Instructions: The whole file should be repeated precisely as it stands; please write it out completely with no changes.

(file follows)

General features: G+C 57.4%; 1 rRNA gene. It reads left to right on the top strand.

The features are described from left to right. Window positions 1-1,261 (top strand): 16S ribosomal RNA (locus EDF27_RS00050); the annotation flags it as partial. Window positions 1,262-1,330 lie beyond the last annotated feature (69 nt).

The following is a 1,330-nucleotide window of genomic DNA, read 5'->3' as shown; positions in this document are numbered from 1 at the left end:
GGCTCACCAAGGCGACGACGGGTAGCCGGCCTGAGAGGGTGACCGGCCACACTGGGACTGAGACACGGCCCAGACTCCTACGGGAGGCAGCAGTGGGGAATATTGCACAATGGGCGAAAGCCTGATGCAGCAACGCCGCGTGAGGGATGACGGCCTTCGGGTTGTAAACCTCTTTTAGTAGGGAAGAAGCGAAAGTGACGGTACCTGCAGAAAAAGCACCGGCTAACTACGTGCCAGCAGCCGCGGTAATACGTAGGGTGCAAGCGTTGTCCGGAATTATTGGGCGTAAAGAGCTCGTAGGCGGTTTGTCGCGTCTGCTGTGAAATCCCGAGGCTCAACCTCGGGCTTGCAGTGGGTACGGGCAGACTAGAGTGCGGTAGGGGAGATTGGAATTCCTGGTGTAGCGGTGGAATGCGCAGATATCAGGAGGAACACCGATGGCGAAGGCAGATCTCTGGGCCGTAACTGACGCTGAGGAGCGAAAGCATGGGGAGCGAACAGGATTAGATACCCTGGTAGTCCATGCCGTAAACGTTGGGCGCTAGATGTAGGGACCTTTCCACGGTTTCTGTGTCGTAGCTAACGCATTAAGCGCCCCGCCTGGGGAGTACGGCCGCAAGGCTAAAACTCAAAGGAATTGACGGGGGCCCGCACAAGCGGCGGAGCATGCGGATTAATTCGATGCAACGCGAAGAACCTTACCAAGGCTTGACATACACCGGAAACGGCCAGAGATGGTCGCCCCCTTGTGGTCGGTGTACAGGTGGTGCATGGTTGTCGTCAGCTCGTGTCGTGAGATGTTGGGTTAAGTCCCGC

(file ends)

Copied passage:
General features: G+C 57.4%; 1 rRNA gene. It reads left to right on the top strand.

The features are described from left to right. Window positions 1-1,261 (top strand): 16S ribosomal RNA (locus EDF27_RS00050); the annotation flags it as partial. Window positions 1,262-1,330 lie beyond the last annotated feature (69 nt).

The following is a 1,330-nucleotide window of genomic DNA, read 5'->3' as shown; positions in this document are numbered from 1 at the left end:
GGCTCACCAAGGCGACGACGGGTAGCCGGCCTGAGAGGGTGACCGGCCACACTGGGACTGAGACACGGCCCAGACTCCTACGGGAGGCAGCAGTGGGGAATATTGCACAATGGGCGAAAGCCTGATGCAGCAACGCCGCGTGAGGGATGACGGCCTTCGGGTTGTAAACCTCTTTTAGTAGGGAAGAAGCGAAAGTGACGGTACCTGCAGAAAAAGCACCGGCTAACTACGTGCCAGCAGCCGCGGTAATACGTAGGGTGCAAGCGTTGTCCGGAATTATTGGGCGTAAAGAGCTCGTAGGCGGTTTGTCGCGTCTGCTGTGAAATCCCGAGGCTCAACCTCGGGCTTGCAGTGGGTACGGGCAGACTAGAGTGCGGTAGGGGAGATTGGAATTCCTGGTGTAGCGGTGGAATGCGCAGATATCAGGAGGAACACCGATGGCGAAGGCAGATCTCTGGGCCGTAACTGACGCTGAGGAGCGAAAGCATGGGGAGCGAACAGGATTAGATACCCTGGTAGTCCATGCCGTAAACGTTGGGCGCTAGATGTAGGGACCTTTCCACGGTTTCTGTGTCGTAGCTAACGCATTAAGCGCCCCGCCTGGGGAGTACGGCCGCAAGGCTAAAACTCAAAGGAATTGACGGGGGCCCGCACAAGCGGCGGAGCATGCGGATTAATTCGATGCAACGCGAAGAACCTTACCAAGGCTTGACATACACCGGAAACGGCCAGAGATGGTCGCCCCCTTGTGGTCGGTGTACAGGTGGTGCATGGTTGTCGTCAGCTCGTGTCGTGAGATGTTGGGTTAAGTCCCGC